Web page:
Evermore stories to tell


“Willow,” the lead single off of Taylor Swift’s surprise 9th studio album “Evermore,” was accompanied by a music video directed by Swift. The album was released on Dec. 11, and is the sister album to “Folklore.”

Miriam Antony, Staff Writer

The year hasn’t been normal, and neither has Taylor Swift’s music release schedule. From her surprise album “Folklore,” which dropped in July of this year, fans theorized of another single. Then came “Evermore,” Swift’s surprise ninth studio album, and second album of 2020 which dropped just last week on Dec. 18.

“Evermore” is “Folklore”’s sister album, which breaks Swift’s trend of having different “eras” for different albums, each with a different aesthetic. This was both comforting and interesting to me. A whole new era would be a lot to digest, but as Swift had previously stated in her documentary, “Miss Americana,” that it was necessary as a female artist to reinvent herself multiple times over to please audiences. I was definitely wondering if I would become bored of the alternative pop genre she was currently releasing.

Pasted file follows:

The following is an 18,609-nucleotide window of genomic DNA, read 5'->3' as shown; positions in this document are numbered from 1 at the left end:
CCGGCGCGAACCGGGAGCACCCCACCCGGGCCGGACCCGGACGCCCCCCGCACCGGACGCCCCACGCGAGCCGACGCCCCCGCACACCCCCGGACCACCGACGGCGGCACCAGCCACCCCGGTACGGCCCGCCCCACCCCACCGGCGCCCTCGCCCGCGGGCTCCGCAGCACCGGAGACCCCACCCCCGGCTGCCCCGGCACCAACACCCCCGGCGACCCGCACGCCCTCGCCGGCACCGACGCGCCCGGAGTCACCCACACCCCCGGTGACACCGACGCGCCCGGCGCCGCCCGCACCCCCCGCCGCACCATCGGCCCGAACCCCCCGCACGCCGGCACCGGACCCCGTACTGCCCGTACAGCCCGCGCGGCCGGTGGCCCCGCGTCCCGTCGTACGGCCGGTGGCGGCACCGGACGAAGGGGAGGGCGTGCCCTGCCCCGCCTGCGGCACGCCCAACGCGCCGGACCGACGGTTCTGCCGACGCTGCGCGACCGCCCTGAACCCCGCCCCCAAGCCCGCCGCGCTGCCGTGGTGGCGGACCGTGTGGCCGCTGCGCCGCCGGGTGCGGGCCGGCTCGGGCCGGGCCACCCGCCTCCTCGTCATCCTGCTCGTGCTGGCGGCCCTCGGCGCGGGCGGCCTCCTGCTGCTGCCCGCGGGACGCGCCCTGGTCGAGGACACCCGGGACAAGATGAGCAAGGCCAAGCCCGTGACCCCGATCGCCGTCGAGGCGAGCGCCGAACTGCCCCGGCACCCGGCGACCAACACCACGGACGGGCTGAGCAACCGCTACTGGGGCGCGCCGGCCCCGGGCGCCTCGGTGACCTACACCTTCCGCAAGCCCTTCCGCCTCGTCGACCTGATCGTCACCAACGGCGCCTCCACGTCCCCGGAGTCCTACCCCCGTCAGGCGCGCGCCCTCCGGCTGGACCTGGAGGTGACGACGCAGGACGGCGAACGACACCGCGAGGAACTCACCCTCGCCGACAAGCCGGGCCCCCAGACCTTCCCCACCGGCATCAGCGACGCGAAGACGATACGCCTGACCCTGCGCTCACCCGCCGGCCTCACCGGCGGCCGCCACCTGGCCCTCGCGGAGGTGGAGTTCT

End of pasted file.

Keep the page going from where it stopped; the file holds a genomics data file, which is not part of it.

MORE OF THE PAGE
The production of her album remains very similar to “Folklore.” It is generally laid back, allowing Swift’s emotive vocals to step forward. The production also surprisingly leans into Swift’s country roots, such as in “Cowboy like Me.” The songs on “Evermore” also tend to be more upbeat, such as “No Body No Crime ft. HAIM.”

Swift’s signature lyricism was also clear in the album. Like in “Folklore,” there are underlying plots and rich storytelling throughout. One example is the song “Majorie,” about her late grandmother, Majorie Finlay. I found it sweet that Finlay’s actual vocals are used on the track as backing vocals. 

I had a hard time choosing favorite songs. In my top three are “Long Story Short,” which is nearly the only explicitly autobiographical song on the album, “Willow,” the lead single, and “No Body No Crime ft. HAIM”, the unexpectedly upbeat murder ballad. “Champagne Problems,” one of the most heartbreaking songs on the album, was a close runner up.

I had expected more of a tie in between “Folklore” and “Evermore,” especially in the underlying plot lines, but I was not disappointed. “Evermore” is very relaxing to listen to, and while it does not have that one extremely upbeat song, I found it a great album. Taylor Swift proved to be an exception to the rule, and has practically created a genre for herself. I look forward to listening to this album “Evermore.”